Building a device that turns on for 3 seconds every minute. Need help!

Thread Starter

Vassende

Joined Mar 31, 2016
5
Hi!
I don't know wer to begin so I'm hoping you could help.

I need a circut that will, once powered, deliver current for 3 seconds every 60 seconds.

The output current will control a relay that will give power to a pump, but that is a different story. It will be used in a car.

The circut is best if it runs on 12v or 5v since they are the easiest to find in a car.

I was looking at a 555 timer but with very little knowledge on small electronics, I don't know were to begin.

The smaller, more simple, the better.

Could some of you help me? Parts etc.

Thank you!
 

TheButtonThief

Joined Feb 26, 2011
237
A 555 is the direction in which most people here would point you in, as it's pretty much the most simple and cost effective solution to small timing tasks. Alternatively, a micro controller.

Some things to consider though, does it need to be 3.00 seconds and 60.00 seconds or is 3.05s and 60.10 acceptable? Does the 60 second period begin when the 3 second period has expired or is the beginning of the 3 second period 57 seconds from the end of the last one? What sort of current are you switching and at what voltage? Are you ok using discrete components or are you looking for a modular approach? Do you have a budget?

Personally, I'd use a micro (like an ATtiny85) with a MOSFET but I already have loads lying round and the capability to throw a program together that would do the job in just a few minutes.
 

Thread Starter

Vassende

Joined Mar 31, 2016
5
The timing is not really important.
I need the circut on trackdays to power a waterpump that sprays water onto the radiator. I've found that around 3 seconds of waterspray every minute or so does the trick.

I'm flexible on components, price etc, but I need it to be simple for me without any special knowledge to build.


I need a output between 5v and12v so I can give signal to a normal auxiliary relay (the type you would use on aux lights on a car etc). The relay will then handle the higher amps etc.
 

Marcus2012

Joined Feb 22, 2015
383
I think "simple programming" is an oxymoron depending on your perspective. I second DD and buttonthiefs 555 suggestion, it seems the simplest thing to understand from a non-electronics background.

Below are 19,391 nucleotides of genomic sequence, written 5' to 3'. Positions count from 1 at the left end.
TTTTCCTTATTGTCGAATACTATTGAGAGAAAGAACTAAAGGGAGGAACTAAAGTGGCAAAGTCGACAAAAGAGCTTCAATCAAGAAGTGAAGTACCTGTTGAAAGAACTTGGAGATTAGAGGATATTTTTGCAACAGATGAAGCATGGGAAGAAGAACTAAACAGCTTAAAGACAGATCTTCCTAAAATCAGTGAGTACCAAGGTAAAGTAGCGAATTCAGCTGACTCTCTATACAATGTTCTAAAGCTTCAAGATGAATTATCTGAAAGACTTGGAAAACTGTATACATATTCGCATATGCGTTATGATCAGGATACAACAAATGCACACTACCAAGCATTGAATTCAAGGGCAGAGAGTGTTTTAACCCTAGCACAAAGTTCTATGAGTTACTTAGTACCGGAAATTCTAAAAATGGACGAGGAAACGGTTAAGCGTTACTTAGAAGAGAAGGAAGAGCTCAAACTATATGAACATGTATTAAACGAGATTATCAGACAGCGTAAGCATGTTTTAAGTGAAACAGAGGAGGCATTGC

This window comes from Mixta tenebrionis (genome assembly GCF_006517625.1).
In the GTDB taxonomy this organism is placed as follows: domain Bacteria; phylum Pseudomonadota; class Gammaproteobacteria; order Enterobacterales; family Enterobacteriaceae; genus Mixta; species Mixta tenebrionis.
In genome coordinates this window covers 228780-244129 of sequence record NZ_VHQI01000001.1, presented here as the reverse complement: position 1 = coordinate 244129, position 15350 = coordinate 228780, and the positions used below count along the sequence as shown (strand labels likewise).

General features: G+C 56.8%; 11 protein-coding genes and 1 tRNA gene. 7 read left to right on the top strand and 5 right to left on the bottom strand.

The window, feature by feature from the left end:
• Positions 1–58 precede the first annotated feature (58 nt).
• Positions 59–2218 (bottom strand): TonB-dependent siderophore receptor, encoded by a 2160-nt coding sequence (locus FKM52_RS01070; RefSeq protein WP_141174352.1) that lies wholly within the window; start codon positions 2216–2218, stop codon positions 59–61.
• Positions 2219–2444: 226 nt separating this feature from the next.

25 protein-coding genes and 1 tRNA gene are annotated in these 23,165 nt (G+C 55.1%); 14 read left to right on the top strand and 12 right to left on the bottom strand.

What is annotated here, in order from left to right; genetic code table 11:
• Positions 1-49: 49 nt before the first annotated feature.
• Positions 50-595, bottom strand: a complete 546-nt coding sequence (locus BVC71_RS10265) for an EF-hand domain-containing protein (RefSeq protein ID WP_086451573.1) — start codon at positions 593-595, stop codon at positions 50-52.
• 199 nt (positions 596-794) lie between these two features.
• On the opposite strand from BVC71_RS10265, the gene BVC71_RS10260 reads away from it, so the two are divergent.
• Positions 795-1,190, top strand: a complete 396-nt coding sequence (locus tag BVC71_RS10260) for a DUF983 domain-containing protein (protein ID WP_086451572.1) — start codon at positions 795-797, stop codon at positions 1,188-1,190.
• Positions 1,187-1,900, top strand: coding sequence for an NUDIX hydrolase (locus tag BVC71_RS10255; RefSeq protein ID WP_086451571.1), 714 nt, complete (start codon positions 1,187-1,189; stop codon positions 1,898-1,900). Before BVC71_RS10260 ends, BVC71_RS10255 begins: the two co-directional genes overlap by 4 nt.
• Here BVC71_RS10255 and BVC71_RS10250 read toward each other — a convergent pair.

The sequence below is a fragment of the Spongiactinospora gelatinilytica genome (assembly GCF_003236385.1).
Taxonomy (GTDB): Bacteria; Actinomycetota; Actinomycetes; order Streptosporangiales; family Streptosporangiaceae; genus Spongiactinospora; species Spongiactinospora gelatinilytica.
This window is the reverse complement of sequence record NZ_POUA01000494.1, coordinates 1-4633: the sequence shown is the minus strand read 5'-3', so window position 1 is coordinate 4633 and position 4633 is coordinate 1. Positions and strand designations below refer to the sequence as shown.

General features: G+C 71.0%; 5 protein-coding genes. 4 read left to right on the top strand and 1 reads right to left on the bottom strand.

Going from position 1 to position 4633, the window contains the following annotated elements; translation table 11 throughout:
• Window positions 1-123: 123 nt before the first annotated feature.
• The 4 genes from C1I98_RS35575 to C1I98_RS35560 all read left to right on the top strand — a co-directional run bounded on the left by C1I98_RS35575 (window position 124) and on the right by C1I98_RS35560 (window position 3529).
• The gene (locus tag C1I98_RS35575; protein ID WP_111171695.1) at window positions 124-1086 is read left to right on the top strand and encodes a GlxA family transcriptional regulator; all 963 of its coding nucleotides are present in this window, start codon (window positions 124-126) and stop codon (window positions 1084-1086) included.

blocco a spirale

Joined Jun 18, 2008
1,546
+1 for the 555

For someone who doesn't know where to begin and for a non-critical timing application, a 555 is the obvious choice. It's difficult to see the benefit of a micro-controller, all things considered.
 

Thread Starter

Vassende

Joined Mar 31, 2016
5
Thanks!

I thought a 555 timer would give me just the "burst" of current when triggered? How do I get a set amount of time, after a set amount of period?
Ex. 3 seconds every 60 seconds.
 

GopherT

Joined Nov 23, 2012
8,012
The timing is not really important.
I need the circut on trackdays to power a waterpump that sprays water onto the radiator. I've found that around 3 seconds of waterspray every minute or so does the trick.

I'm flexible on components, price etc, but I need it to be simple for me without any special knowledge to build.


I need a output between 5v and12v so I can give signal to a normal auxiliary relay (the type you would use on aux lights on a car etc). The relay will then handle the higher amps etc.
This is easy as it gets

image.jpg
 

crutschow

Joined Mar 14, 2008
25,121
There are lots of timers that will do that. My recommendation is a mcu - simple programming.
To you perhaps, but not generally for someone with "very little knowledge on small electronics". There's nothing "simple" about programming to a person who's never done programming.

Below is a single 555 circuit that should do the job.
R1 controls the relay ON time and R3 controls the OFF time. They can both be pots, if you want some adjustment.
The parts can be purchased at any online vendor such as Digikey, Mouser, Farnell, inc.
I would avoid ebay, because of the chance of bad knockoff parts.

upload_2016-3-31_10-22-26.png
 

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Thread Starter

Vassende

Joined Mar 31, 2016
5
My day just got a whole lot of better!

I love smart people. Makes me want to learn.

I'll order some parts from around the web since they are not possible to buy in my country.

Hopefully I'll get something that works and not a whole lot of magic white smoke.
 

GopherT

Joined Nov 23, 2012
8,012
Thankyou Crutschow. I have just blown up my transistor.
let me try that again.
Why did you blow up your transistor? The 1k should be a fine to limit current to the base. No current will be supplied by the DIS pin, what else could you have done wrong that caused your poor 2N2222 to "blow up"?
 

dannyf

Joined Sep 13, 2015
2,197
deliver current for 3 seconds every 60 seconds.
that's a duty cycle of 5% - not impossible but doable in a 555. You will need to produce a period of 60 seconds and then reduce the duty cycle to 5 seconds - in a 555 timer, the two are somewhat related.

A better approach might be a relaxation oscillator.
 

dannyf

Joined Sep 13, 2015
2,197
Or a mcu: I wrote this for another discussion where they needed a 6 seconds on for every hour. Changed it to 3 seconds / 1 minute.

Code:
#define SW_DURATION        (3sec)                //sw on for 6 seconds
#define SW_PERIOD        (1min)                //every /*1hr+30min+*/20 seconds
it recompiled to ~200 bytes.
 

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